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NO TO HOOLIGANISM

POLICE must investigate thoroughly the cowardly attack on a Socialist Party aspiring candidate for the Katuba parliamentary seat, Mr  Cephas Twende on Monday morning.

Apparently, Mr Twende was attacked on his way to the nomination centre in Kabangwe by two unidentified men who trailed him in a vehicle.

The attack has obviously been a terrible ordeal such that it has even forced Mr Twende to withdraw from the race.

This should not be accepted in Zambia that people aspiring for political office must be attacked physically so as to stop them from fulfilling their political ambitions.

Zambians have always been very accommodative of individuals aspiring for political office – even those who do not deserve a single vote.

To our knowledge, the attack on the Socialist Party candidate is the first on an aspiring candidate as the nation heads to the August 12 tripartite elections.

We do not want to start guessing as to what could have been the motive for the attack – whether it was to stop Mr Twende from filing his candidature among his competitors within the Socialist Party.

Or could it have been criminal?

Narrating his ordeal in an interview, Mr Twende said he left home around 08:00 hours for Kabangwe but noticed that a Toyota Harrier was trailing him and when he was approaching Mauzu, two men stopped him.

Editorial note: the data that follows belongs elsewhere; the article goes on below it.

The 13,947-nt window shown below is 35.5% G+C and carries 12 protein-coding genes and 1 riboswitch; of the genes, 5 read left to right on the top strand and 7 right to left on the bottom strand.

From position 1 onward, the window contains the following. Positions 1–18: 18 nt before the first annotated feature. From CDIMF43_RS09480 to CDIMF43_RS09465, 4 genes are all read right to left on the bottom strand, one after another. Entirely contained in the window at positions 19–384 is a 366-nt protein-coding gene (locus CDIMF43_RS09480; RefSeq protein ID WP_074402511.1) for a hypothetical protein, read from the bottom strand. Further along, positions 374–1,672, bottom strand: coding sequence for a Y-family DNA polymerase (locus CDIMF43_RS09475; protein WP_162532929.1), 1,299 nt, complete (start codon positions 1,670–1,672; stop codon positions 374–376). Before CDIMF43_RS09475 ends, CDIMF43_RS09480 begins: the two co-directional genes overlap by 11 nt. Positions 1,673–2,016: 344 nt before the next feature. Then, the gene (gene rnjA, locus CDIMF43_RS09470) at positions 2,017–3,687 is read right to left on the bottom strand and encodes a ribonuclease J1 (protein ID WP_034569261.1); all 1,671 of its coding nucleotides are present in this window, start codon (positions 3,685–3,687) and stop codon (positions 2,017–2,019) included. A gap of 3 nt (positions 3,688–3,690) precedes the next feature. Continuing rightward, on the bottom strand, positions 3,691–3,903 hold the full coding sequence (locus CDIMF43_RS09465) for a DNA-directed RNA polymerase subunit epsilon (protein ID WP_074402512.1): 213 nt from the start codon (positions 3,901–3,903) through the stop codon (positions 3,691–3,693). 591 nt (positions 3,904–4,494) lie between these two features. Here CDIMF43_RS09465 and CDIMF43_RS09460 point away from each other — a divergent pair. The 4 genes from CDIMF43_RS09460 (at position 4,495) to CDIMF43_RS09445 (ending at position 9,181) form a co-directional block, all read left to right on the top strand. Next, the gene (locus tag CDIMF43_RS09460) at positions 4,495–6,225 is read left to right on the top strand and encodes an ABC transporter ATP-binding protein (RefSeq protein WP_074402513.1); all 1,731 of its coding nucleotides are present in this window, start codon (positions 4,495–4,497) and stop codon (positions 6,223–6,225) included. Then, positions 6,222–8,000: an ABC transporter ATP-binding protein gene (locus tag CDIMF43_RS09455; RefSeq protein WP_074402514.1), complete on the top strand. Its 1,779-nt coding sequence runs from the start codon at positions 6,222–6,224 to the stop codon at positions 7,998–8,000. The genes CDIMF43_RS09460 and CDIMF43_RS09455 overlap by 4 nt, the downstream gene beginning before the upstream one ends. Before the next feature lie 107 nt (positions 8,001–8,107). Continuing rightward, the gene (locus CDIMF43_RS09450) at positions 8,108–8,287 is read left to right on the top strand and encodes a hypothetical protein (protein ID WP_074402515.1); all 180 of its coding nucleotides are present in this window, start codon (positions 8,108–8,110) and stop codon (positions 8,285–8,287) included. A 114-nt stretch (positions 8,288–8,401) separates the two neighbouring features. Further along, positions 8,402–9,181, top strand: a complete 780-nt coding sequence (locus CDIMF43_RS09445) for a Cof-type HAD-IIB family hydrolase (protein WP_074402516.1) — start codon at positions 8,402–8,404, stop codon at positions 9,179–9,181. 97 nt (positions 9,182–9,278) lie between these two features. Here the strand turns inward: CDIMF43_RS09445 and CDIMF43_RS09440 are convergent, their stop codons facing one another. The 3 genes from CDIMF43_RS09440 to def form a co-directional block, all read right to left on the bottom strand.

Mr Twende, who was speaking from Matero Level One Hospital explained that he stopped because he thought the two men wanted to ask for directions.

But to his surprise, the duo manhandled him and got away with his Grade 12 certificate and his tax certificate.

“I couldn’t recognise them because they were wearing face masks and the vehicle had no number plate but it was a Toyota Harrier.”

The attack is reminiscent of what often reads in a novel.  However, in Mr Twende’s case, this was a real life experience.

As we noted yesterday in our editorial, the nomination process has so far proceeded without any ugly incident.

This is even more impressive because the nominations for the two front-runners – PF’s Edgar Lungu and UPND’s Hakainde Hichilema – all proceeded peacefully.

Yet this was where one could have expected trouble of some sort breaking out.

Zambians have committed themselves to ensuring that this year’s elections are held in a peaceful manner so that only the ballot box must decide who must hold the reins of power.

Whoever did not want Mr Twende to stand as a member of Parliament should have gone through the Socialist Party structures or even filed as an independent if they felt they had been treated unfairly.

But to have resorted to hooliganism over political differences is uncalled for.

This is the more reason why we urge the Zambia Police to get to the bottom of this assault on Mr Twende.

The nation needs to know whether it was politically-motivated or simply common criminals.

The whole world has its eyes focused on Zambia which has an impressive history of holding peaceful elections.

This is why even President Lungu can confidently invite the international community to send election observers because he has that confidence that peace would prevail.

No one wants to see someone killed or maimed over the election as it should not be regarded as a matter of life and death.

Let all political stakeholders canvass for votes by articulating issues on how they hope to improve the lives of the people and not by resorting to physical confrontations.

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